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Affordable Care Act Once Again Under Attack

Affordable Care Act Once Again Under Attack

Sacramento, CA - The California Pan-Ethnic Health Network released the following statement in regards to the impending Supreme Court Case California v. Texas, which threatens to strike down many of the Affordable Care Act’s critical provisions.

“The Affordable Care Act is the single most important piece of law in expanding health care coverage and access to millions of Americans. The federal government’s repeated failed attempts to repeal or declare unconstitutional the ACA have only jeopardized the health and wellbeing of Americans, especially communities of color, women, Limited English Proficient (LEP) and LGBTQ+ individuals. Now, in the middle of a pandemic, the Supreme Court will rule on whether or not to overturn the ACA, putting millions at risk of losing heath care coverage when individuals and families can least afford it.

“At risk once again are health care protections for young adults and people with pre-existing conditions, Medi-Cal expansion coverage including critical access to mental and oral health care services for 3.5 million low-income working adults, and federal subsidies for nearly 90 percent of the 1.5 million Californians who buy coverage through Covered California. The state receives $20 billion in federal funding for the Medi-Cal expansion and an additional $7 billion in federal subsidies which is an essential element of making coverage affordable for consumers, without which, those who currently receive assistance are likely to be unable to pay for their coverage and health insurance companies may increase prices if the state is unable to keep them low and subsidize coverage.

“CPEHN rejects this latest attack on the ACA” says CPEHN’s executive director Kiran Savage-Sangwan. “California embraced the ACA and continues to lead in expanding access to health care coverage. We have the most to lose, with communities of color likely to face the worst losses and impacts if the ACA is repealed.” In California, the number of uninsured decreased from 6.5 million in 2012 to 3.5 million in 2017, with many of those gains by African American, Latinx, and Asian American Pacific Islander individuals. Prior to the ACA communities of color, who made up just over half of all residents, were three- quarters (74%) of California’s uninsured. The ACA significantly helped to close the coverage gap, cutting uninsurance rates by more than half for Latinx, Blacks, Asian Americans and other racial/ethnic groups including American Indian, Native Hawaiian and Pacific Islanders, between 2013 and 2018.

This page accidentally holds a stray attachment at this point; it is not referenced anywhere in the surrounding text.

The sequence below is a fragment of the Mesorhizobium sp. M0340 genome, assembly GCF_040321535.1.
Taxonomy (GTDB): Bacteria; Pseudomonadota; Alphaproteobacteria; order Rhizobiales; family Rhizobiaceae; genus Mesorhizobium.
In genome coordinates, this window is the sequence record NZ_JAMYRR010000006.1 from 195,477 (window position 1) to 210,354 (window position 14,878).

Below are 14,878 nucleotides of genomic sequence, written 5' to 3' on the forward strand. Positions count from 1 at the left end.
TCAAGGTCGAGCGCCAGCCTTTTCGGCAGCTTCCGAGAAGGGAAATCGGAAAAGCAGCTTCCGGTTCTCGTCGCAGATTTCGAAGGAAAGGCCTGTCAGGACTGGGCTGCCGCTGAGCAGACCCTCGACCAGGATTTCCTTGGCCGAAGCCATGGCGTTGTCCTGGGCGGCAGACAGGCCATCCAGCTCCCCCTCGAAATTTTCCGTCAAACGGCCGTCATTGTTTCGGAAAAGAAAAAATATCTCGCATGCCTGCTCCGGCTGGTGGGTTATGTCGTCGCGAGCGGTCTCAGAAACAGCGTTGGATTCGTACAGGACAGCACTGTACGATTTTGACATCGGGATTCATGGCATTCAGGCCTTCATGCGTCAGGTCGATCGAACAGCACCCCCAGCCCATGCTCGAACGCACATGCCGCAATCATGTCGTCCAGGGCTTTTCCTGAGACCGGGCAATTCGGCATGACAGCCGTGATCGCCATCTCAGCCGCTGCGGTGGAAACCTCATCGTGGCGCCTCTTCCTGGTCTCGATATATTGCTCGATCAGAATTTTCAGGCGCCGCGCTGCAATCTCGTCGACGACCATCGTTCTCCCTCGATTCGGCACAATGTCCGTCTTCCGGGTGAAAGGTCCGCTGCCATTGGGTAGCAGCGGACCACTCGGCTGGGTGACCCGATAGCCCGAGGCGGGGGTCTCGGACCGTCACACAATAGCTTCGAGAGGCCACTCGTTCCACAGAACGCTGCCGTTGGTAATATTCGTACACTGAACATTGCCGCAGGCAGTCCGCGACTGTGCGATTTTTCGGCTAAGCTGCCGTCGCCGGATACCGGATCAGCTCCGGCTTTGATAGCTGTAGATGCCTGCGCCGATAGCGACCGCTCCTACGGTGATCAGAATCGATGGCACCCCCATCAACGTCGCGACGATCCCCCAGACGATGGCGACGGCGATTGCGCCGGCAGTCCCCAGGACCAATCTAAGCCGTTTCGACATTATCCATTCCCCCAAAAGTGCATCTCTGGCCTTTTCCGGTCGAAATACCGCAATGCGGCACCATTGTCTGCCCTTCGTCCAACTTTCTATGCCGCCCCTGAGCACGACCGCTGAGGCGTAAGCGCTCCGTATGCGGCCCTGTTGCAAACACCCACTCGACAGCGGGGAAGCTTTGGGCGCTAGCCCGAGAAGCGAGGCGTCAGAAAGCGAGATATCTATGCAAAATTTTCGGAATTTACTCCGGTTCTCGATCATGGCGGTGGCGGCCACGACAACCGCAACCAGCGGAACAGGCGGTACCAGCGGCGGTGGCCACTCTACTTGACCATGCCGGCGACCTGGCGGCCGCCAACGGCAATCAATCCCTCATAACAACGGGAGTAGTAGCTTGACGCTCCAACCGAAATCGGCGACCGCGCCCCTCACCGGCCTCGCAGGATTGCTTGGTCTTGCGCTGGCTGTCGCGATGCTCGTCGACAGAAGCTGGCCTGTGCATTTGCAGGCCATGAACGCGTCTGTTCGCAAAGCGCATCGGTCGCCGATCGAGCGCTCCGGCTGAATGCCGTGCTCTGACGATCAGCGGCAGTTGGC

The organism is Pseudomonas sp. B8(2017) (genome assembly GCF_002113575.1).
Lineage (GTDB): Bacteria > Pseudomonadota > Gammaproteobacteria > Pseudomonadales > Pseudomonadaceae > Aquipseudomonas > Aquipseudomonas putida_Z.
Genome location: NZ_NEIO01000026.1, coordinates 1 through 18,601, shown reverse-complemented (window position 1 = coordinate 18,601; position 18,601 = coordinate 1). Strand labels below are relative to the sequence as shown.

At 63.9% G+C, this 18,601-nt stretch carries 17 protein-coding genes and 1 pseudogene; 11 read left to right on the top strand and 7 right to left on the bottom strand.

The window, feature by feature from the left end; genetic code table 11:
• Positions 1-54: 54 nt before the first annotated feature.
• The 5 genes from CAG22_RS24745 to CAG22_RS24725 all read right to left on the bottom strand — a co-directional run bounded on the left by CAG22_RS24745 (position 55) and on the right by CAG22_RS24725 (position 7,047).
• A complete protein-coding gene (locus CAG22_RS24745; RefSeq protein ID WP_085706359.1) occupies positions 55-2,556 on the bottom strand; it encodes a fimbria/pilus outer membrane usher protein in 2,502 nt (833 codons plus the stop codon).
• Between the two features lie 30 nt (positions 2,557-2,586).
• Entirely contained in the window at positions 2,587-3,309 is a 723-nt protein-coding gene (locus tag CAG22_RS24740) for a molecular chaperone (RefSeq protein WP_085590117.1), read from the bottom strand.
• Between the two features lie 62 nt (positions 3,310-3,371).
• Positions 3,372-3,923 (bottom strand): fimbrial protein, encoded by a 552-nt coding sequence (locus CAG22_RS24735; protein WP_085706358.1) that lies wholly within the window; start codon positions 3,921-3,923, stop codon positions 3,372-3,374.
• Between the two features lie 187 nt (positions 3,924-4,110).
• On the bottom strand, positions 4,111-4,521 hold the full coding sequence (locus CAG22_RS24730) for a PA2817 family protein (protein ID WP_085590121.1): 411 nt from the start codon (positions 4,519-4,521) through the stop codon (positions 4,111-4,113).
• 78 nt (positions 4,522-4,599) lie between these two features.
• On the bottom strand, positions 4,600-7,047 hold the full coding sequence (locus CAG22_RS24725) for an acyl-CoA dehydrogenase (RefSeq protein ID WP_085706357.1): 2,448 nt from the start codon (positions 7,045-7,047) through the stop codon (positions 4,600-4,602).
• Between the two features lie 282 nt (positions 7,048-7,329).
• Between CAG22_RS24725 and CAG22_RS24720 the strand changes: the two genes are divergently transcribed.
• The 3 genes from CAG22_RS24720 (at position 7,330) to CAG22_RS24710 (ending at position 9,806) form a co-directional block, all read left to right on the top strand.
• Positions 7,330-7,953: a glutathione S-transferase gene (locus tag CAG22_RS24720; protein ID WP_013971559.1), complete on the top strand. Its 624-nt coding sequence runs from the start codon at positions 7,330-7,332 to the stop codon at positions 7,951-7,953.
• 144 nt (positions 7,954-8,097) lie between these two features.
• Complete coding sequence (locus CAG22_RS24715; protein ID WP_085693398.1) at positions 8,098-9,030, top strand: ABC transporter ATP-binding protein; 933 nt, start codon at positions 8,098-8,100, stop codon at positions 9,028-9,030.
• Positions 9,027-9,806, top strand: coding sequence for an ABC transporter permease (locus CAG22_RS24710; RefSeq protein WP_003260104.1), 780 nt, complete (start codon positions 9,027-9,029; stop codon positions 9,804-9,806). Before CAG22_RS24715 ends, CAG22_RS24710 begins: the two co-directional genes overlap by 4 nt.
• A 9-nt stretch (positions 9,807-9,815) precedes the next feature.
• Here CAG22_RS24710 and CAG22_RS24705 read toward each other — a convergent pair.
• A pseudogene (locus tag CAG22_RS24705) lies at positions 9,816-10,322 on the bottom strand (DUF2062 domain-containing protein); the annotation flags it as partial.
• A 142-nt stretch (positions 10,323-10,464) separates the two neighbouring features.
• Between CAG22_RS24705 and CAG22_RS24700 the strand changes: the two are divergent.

“We applaud California’s Attorney General Xavier Becerra for leading the coalition of 20 states and the District of Columbia in defending the ACA in U.S. Supreme Court. We will fight with every tool we have available at our disposal. And in choosing Joe Biden as the next President, the American people have clearly rejected attacks on their health care and overwhelmingly voiced support for upholding the Affordable Care Act. The Supreme Court should do likewise.”

The Supreme Court is slated to hear oral arguments for California v. Texas on November 10th.

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